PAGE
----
Cambodia: still a 'sad, little, broken country'


EVERY ONCE in a while, amid the brain-numbing, forest-destroying spew of paper that crosses a reporter's desk, there's a report worth reading. One of these landed on my desk last week.

In a mere 23 pages, Oxfam America, the private, third-world development organization, has reminded us that Cambodia is still the sad, little, broken country that all the "great" powers turned it into in the 1970s.

The Oxfam report is worth reading because it pulls at us to look squarely at something we all know but would rather not confront: our share of the responsibility for having made this demoralized country a monument to how powerful nations can swallow small ones and then spit them out when their usefulness is over.

Simply put, the Cold War powers, for their own adversarial purposes and with little if any thought about the 7 million Cambodians, extended the Vietnam War in 1970 to the fairly exotic, sleepy and neutralist nation to the east.

For five years, the Cambodian government, as a stand-in for Washington, fought against the Vietnamese communists, backed by Moscow, and the resurgent Khmer Rouge, Cambodian guerrillas who were creations of Beijing.

Rice farming was replaced by American "carpet bombing" and Khmer Rouge terror sweeps. Peasants fled to the towns and cities. The capital, Phnom Penh, grew from 600,000 to 2 million. Malnutrition, like a slow death, began killing children and old people by the scores, as surely as a visit by the plague.

On April 17, 1975, the Khmer Rouge entered Phnom Penh victorious -- and coldly brutal. They emptied the city, indeed all the towns and cities in the country, driving the population into the countryside on foot.

They said it was a march into a glorious, agrarian revolution. I was one of the foreign witnesses to this "glory." The roadsides leading out of Phnom Penh were littered with the bodies of those who didn't survive the march.

Over the next four years, Cambodia became a vast forced-labor camp, a gulag of starvation, torture and slaughter. The Khmer Rouge executed virtually all of the country's educated people -- doctors, teachers, engineers, monks -- as the Maoist-inspired movement set out to indoctrinate all those whose minds were less fully formed. The exact death toll will never be known, but at least a million, maybe two, died. Madness had descended.

Relief did finally come, but it arrived in the form of occupation, not true deliverance. The Vietnamese, having fallen out with the Khmer Rouge years before and now fed up with draining Khmer Rouge assaults on their border, sent in their large army at the end of 1978 and drove the maniacal guerrillas back into Cambodia's western jungles.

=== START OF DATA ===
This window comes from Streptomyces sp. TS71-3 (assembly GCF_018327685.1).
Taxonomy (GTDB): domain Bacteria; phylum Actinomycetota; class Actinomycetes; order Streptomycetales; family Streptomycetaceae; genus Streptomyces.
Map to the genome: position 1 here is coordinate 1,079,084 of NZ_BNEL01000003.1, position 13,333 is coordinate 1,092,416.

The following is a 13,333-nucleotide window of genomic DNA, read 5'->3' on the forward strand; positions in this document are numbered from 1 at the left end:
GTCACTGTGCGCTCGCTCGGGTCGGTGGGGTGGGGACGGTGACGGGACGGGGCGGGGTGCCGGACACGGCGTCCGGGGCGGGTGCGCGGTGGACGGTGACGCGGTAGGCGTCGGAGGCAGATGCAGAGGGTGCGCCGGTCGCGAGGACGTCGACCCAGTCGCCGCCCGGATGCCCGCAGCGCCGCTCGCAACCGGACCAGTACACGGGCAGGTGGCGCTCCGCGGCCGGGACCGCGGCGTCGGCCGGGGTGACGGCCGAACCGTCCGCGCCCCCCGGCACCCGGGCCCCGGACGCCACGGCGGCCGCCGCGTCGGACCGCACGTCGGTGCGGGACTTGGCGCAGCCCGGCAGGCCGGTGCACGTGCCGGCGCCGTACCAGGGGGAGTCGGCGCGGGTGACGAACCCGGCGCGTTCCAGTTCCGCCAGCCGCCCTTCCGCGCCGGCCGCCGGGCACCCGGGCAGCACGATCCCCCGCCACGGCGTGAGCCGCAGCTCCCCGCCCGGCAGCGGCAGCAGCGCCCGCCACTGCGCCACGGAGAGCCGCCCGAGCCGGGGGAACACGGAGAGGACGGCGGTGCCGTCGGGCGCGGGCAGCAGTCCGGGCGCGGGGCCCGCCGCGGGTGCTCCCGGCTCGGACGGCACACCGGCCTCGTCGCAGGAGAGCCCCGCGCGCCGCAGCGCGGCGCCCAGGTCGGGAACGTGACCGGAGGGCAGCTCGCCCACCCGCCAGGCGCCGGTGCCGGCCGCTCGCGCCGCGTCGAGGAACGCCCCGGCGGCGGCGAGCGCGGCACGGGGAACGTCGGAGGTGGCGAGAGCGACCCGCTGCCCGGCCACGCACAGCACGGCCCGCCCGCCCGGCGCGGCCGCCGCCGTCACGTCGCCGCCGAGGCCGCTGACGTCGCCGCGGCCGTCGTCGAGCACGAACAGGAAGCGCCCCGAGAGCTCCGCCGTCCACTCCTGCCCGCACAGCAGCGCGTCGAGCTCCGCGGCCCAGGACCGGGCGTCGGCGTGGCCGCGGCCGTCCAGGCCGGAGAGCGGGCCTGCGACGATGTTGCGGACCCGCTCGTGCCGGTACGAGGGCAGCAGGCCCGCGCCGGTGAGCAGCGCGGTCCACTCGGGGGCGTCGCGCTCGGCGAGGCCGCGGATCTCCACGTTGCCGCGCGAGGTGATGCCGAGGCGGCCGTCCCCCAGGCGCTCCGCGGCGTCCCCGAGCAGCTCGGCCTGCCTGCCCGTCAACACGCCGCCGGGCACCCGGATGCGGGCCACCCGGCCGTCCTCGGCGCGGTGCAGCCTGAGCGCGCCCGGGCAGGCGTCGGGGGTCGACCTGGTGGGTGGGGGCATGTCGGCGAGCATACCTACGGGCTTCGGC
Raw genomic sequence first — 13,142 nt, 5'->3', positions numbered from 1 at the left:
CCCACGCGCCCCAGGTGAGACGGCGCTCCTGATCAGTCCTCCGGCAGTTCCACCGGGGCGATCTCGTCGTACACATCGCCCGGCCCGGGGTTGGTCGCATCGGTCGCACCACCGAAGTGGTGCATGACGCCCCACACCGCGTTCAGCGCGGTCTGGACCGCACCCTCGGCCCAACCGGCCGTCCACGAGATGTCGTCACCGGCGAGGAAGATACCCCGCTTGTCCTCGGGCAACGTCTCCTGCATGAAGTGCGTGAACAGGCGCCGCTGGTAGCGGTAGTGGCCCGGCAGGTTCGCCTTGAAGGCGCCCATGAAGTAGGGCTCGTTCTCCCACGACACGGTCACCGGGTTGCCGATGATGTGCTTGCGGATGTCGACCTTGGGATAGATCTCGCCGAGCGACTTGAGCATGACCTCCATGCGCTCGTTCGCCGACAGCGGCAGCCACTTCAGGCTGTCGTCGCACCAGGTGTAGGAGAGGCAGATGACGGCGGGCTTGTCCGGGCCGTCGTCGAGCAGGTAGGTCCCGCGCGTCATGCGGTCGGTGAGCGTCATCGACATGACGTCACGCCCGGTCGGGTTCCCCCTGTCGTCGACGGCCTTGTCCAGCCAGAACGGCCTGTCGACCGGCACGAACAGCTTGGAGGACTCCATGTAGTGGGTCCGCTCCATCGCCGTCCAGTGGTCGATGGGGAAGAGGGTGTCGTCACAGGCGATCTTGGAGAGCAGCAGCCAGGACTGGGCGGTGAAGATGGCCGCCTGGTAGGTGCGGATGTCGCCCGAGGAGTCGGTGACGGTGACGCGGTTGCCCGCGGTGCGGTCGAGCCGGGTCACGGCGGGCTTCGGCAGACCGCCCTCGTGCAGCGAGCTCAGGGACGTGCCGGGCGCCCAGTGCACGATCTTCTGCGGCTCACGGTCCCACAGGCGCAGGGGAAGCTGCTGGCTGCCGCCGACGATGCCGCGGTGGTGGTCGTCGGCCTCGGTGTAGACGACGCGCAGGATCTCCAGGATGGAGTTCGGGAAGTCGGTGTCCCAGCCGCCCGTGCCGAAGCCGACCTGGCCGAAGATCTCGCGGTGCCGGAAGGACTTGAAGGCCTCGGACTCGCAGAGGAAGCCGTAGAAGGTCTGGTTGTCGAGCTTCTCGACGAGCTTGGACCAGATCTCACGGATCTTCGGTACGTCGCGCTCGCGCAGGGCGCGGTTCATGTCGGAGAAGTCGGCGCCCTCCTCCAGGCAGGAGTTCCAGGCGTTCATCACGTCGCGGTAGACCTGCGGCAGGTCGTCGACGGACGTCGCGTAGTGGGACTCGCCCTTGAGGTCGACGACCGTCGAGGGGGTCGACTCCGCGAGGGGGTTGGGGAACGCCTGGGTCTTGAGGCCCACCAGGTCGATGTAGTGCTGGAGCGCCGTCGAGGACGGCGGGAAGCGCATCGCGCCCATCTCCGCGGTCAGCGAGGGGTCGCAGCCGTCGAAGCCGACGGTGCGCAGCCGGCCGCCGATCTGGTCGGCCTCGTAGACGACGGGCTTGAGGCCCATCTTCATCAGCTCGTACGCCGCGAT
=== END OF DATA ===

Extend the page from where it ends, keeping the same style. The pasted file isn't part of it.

Hanoi did set up a new Cambodian government in Phnom Penh, but it was the Vietnamese and their soldiers who essentially ruled the ruined country for the next 10 years, long after their welcome had worn out. They left, under international pressure, in 1989.

Meanwhile, as the Oxfam report usefully recalls, the Khmer Rouge had continued to sow disruption and fear from their jungle bases, assisted by indirect aid from Hanoi-hostile Western nations, including the United States.

The same Western nations also quietly saw to it that Cambodia's seat in the United Nations remained occupied by the Khmer Rouge, while at the same time expressing outrage at the atrocities. The end of Vietnamese rule was followed by a U.N. peace-keeping force and a $2-billion effort to stir a recovery process. This project culminated in relatively free elections and a new, multiparty government.

Yet so shattered is the country and so robbed of an educated leadership class that the recovery has not gotten very far. Twenty years of trauma has sapped the people. Old pre-war habits have crept back, like rampant government corruption. The Khmer Rouge, although not strong enough to try to seize power again, still practice torture and sow fear in the countryside.

Nowadays the glorious revolutionaries, who hold about 10 percent of the country, are kept in business by Thai merchants and generals along Cambodia's western border with Thailand. These profiteers, who claim to know nothing of Khmer Rouge misdeeds, fill the Khmer Rouge treasury in return for the valuable gems and timber found in the areas the guerrillas control.

Thailand has been an ally of the United States for a long time, and a recipient of considerable American aid. It was from Thai bases that a good portion of the American bombing missions in Vietnam and Cambodia were carried out. And it was from Thailand that much of the Western aid went to the Khmer Rouge DTC after the latter were driven into the jungle. This materiel reached them indirectly, by first going to weaker, noncommunist factions who had joined the dominant Khmer Rouge in an anti-Vietnam coalition.

These days, as the Oxfam report calmly lays out, although the government of Thailand repeatedly denies it has any role in the illegal border trade that keeps the Khmer Rouge viable, the trade is brazen and documented and still Bangkok refuses to allow international monitoring of the border areas.

There's a U.S. statute, the Foreign Operations Bill, that says "the president shall terminate assistance to any country or organization he determines is cooperating, tactically or strategically, with the Khmer Rouge in their military operations."

Oxfam has asked Washington to put pressure on Thailand. It doesn't seem an unreasonable request.

Sidney Schanberg is a columnist for Newsday.

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